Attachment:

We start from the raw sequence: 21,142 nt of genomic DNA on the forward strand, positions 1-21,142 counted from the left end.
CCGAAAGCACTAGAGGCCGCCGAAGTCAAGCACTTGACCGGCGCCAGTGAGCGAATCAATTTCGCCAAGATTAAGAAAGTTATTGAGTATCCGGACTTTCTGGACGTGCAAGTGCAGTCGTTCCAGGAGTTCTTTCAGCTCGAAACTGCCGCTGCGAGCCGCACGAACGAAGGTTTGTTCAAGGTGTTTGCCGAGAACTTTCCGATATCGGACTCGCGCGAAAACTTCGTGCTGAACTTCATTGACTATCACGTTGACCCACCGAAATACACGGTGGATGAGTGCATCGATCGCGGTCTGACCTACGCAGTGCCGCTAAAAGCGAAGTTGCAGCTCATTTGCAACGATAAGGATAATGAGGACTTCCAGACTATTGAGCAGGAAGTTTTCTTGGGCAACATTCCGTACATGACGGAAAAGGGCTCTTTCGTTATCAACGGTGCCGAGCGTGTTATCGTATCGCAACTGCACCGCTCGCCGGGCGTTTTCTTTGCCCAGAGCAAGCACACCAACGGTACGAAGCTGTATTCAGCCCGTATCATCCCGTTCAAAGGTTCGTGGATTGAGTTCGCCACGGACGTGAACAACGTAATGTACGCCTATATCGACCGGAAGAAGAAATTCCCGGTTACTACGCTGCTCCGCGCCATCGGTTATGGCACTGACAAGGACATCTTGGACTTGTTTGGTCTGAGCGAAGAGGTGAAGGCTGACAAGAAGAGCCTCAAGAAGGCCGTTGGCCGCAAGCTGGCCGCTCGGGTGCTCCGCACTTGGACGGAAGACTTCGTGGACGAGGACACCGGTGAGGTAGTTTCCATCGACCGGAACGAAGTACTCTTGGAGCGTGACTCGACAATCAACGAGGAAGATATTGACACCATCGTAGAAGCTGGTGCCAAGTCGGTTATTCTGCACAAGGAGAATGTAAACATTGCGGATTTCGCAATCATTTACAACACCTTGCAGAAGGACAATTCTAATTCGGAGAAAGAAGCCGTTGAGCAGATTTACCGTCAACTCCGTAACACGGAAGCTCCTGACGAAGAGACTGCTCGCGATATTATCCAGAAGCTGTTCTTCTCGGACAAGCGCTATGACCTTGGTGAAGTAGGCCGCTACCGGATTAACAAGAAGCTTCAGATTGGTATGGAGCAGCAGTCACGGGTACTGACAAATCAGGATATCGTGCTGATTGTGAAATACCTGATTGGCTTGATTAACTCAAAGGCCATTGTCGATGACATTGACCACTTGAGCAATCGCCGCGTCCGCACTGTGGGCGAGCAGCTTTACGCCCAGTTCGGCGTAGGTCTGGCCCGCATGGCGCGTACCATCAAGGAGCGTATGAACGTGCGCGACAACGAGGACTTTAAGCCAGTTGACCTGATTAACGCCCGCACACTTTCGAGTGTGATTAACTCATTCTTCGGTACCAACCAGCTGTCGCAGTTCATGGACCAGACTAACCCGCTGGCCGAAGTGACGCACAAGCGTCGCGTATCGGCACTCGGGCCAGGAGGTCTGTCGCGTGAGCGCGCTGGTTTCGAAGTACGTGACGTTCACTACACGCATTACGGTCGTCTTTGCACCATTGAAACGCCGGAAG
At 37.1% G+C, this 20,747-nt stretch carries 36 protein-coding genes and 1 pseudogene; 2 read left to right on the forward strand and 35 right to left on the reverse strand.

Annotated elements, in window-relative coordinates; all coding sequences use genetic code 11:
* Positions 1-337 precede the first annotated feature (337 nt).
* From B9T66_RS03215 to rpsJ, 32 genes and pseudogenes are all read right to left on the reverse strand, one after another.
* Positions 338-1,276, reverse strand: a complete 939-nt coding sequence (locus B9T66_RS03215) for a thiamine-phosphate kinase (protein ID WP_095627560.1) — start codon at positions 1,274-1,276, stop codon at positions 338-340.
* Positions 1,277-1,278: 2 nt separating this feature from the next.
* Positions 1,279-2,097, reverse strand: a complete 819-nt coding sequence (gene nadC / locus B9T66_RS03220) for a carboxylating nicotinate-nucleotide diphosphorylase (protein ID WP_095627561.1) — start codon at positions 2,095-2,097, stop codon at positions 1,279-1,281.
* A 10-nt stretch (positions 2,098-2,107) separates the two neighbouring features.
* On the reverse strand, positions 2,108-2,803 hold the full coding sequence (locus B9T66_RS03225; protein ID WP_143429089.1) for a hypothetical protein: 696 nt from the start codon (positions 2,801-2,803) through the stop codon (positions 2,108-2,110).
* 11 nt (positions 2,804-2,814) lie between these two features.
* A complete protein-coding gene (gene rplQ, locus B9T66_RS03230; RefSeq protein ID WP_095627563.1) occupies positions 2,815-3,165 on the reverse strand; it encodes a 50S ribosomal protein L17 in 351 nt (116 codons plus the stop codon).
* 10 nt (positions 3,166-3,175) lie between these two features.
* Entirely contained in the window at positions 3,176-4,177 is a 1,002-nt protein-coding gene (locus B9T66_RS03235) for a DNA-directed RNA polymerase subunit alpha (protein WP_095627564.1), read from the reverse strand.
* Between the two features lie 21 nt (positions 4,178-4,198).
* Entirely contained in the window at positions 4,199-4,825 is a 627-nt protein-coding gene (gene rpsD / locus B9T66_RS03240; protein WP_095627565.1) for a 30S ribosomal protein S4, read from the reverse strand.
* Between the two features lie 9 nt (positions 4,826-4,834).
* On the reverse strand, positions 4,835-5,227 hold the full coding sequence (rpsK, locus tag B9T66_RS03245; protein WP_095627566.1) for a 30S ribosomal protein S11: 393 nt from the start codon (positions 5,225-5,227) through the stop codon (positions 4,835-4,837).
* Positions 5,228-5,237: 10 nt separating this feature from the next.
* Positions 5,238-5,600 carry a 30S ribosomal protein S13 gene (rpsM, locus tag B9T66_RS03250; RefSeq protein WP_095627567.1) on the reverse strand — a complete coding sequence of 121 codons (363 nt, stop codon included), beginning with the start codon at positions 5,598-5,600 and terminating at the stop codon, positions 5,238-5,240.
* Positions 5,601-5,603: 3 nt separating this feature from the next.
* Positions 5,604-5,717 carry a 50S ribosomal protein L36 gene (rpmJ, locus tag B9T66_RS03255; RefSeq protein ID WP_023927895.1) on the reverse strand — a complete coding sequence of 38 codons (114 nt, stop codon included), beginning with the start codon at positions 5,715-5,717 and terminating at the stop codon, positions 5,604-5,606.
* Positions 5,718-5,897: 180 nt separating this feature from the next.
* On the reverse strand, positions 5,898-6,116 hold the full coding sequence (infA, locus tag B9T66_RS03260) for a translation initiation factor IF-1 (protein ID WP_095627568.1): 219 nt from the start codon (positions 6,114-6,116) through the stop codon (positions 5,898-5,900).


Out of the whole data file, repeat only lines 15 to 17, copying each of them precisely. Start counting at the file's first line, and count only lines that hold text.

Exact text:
* Entirely contained in the window at positions 3,176-4,177 is a 1,002-nt protein-coding gene (locus B9T66_RS03235) for a DNA-directed RNA polymerase subunit alpha (protein WP_095627564.1), read from the reverse strand.
* Between the two features lie 21 nt (positions 4,178-4,198).
* Entirely contained in the window at positions 4,199-4,825 is a 627-nt protein-coding gene (gene rpsD / locus B9T66_RS03240; protein WP_095627565.1) for a 30S ribosomal protein S4, read from the reverse strand.